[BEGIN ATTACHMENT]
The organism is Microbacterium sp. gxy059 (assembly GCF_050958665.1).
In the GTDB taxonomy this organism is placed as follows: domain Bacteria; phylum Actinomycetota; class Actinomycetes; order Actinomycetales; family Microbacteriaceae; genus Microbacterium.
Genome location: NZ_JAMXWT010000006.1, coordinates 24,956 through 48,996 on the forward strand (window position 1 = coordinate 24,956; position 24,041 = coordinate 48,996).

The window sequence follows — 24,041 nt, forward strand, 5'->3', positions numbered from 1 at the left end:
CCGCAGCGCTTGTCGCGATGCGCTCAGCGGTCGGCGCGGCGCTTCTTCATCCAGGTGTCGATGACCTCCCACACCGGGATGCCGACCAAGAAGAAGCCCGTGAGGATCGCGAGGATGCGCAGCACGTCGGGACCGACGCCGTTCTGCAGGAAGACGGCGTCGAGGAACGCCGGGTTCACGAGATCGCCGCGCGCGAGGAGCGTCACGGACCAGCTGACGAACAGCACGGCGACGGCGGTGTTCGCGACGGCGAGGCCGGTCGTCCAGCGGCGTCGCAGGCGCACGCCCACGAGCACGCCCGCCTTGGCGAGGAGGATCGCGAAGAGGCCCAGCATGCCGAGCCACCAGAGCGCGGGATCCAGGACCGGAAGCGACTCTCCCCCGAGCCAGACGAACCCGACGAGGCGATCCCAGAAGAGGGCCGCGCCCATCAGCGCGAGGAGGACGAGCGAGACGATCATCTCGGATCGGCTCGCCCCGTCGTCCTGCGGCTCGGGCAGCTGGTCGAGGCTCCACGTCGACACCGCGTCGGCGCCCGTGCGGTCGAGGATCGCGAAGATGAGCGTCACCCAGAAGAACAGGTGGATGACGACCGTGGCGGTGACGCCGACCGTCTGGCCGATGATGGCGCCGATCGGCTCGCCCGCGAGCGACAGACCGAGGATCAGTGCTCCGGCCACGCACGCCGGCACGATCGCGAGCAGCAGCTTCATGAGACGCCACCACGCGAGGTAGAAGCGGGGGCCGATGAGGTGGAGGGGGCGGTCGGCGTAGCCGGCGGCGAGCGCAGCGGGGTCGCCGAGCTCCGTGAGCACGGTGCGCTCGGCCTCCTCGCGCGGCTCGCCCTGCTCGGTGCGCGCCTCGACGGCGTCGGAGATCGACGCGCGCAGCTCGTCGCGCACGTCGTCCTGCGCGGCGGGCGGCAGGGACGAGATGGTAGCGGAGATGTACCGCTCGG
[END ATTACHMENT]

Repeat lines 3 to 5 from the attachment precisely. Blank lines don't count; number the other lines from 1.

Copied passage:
Genome location: NZ_JAMXWT010000006.1, coordinates 24,956 through 48,996 on the forward strand (window position 1 = coordinate 24,956; position 24,041 = coordinate 48,996).

The window sequence follows — 24,041 nt, forward strand, 5'->3', positions numbered from 1 at the left end:
CCGCAGCGCTTGTCGCGATGCGCTCAGCGGTCGGCGCGGCGCTTCTTCATCCAGGTGTCGATGACCTCCCACACCGGGATGCCGACCAAGAAGAAGCCCGTGAGGATCGCGAGGATGCGCAGCACGTCGGGACCGACGCCGTTCTGCAGGAAGACGGCGTCGAGGAACGCCGGGTTCACGAGATCGCCGCGCGCGAGGAGCGTCACGGACCAGCTGACGAACAGCACGGCGACGGCGGTGTTCGCGACGGCGAGGCCGGTCGTCCAGCGGCGTCGCAGGCGCACGCCCACGAGCACGCCCGCCTTGGCGAGGAGGATCGCGAAGAGGCCCAGCATGCCGAGCCACCAGAGCGCGGGATCCAGGACCGGAAGCGACTCTCCCCCGAGCCAGACGAACCCGACGAGGCGATCCCAGAAGAGGGCCGCGCCCATCAGCGCGAGGAGGACGAGCGAGACGATCATCTCGGATCGGCTCGCCCCGTCGTCCTGCGGCTCGGGCAGCTGGTCGAGGCTCCACGTCGACACCGCGTCGGCGCCCGTGCGGTCGAGGATCGCGAAGATGAGCGTCACCCAGAAGAACAGGTGGATGACGACCGTGGCGGTGACGCCGACCGTCTGGCCGATGATGGCGCCGATCGGCTCGCCCGCGAGCGACAGACCGAGGATCAGTGCTCCGGCCACGCACGCCGGCACGATCGCGAGCAGCAGCTTCATGAGACGCCACCACGCGAGGTAGAAGCGGGGGCCGATGAGGTGGAGGGGGCGGTCGGCGTAGCCGGCGGCGAGCGCAGCGGGGTCGCCGAGCTCCGTGAGCACGGTGCGCTCGGCCTCCTCGCGCGGCTCGCCCTGCTCGGTGCGCGCCTCGACGGCGTCGGAGATCGACGCGCGCAGCTCGTCGCGCACGTCGTCCTGCGCGGCGGGCGGCAGGGACGAGATGGTAGCGGAGATGTACCGCTCGG